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Comparative Politics of Exclusion in Europe and the Americas: Religious, Sectarian, and Racial Boundary Making since the Reformation

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Based on a critical reading of three recent books, I argue that the exclusion of Jews and Muslims, the two major non-Christian religious groups in Europe and the Americas, has continued on the basis of ethnic, racial, ideological, and quasi-rational justifications, instead of or in addition to religious justifications, since the Reformation. Furthermore, I argue that the institutionally orchestrated collective stigmatization and persecution of Jews and Muslims predated the Reformation, going back to the Fourth Lateran Council under Pope Innocent III in 1215. The notion of Corpus Christianum and Observant movements in the late Middle Ages, the elective affinity of liberalism and racism in the nineteenth and twentieth centuries, and the divergence in religious norms at present are critically evaluated as potential causes of ethnoreligious exclusion.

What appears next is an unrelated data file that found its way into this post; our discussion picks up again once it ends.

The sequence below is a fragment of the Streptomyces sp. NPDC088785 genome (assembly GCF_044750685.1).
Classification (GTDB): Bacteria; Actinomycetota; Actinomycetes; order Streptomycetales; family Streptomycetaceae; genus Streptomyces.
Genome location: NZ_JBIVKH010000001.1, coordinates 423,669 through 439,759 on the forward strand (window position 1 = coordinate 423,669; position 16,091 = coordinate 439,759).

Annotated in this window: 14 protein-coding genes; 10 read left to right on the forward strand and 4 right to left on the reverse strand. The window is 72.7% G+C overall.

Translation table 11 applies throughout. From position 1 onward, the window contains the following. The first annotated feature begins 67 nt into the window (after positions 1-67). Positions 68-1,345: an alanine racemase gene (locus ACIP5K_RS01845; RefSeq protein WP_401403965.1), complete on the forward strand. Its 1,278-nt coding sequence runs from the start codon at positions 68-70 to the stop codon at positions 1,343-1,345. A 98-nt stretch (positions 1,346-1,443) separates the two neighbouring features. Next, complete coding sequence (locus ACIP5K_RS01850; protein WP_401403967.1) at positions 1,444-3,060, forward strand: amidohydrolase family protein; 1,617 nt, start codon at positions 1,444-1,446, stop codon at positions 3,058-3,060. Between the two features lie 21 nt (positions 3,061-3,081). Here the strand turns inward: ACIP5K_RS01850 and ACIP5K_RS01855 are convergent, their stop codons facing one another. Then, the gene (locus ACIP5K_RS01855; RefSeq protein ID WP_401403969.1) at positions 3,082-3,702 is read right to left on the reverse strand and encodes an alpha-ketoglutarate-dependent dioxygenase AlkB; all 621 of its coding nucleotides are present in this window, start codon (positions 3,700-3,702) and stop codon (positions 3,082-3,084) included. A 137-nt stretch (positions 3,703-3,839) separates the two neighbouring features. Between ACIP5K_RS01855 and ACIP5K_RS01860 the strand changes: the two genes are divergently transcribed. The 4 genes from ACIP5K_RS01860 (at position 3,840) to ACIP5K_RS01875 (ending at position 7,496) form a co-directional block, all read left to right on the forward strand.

Document Type: Review Article

Publication date: July 1, 2020

This article was made available online on January 24, 2020 as a Fast Track article with title: "Comparative Politics of Exclusion in Europe and the Americas: Religious, Sectarian, and Racial Boundary Making since the Reformation".

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  • Comparative Politics is an international journal that publishes scholarly articles devoted to the comparative analysis of political institutions and behavior. It was founded in 1968 to further the development of comparative political theory and the application of comparative theoretical analysis to the empirical investigation of political issues. Comparative Politics communicates new ideas and research findings to social scientists, scholars, and students, and is valued by experts in research organizations, foundations, and consulates throughout the world.
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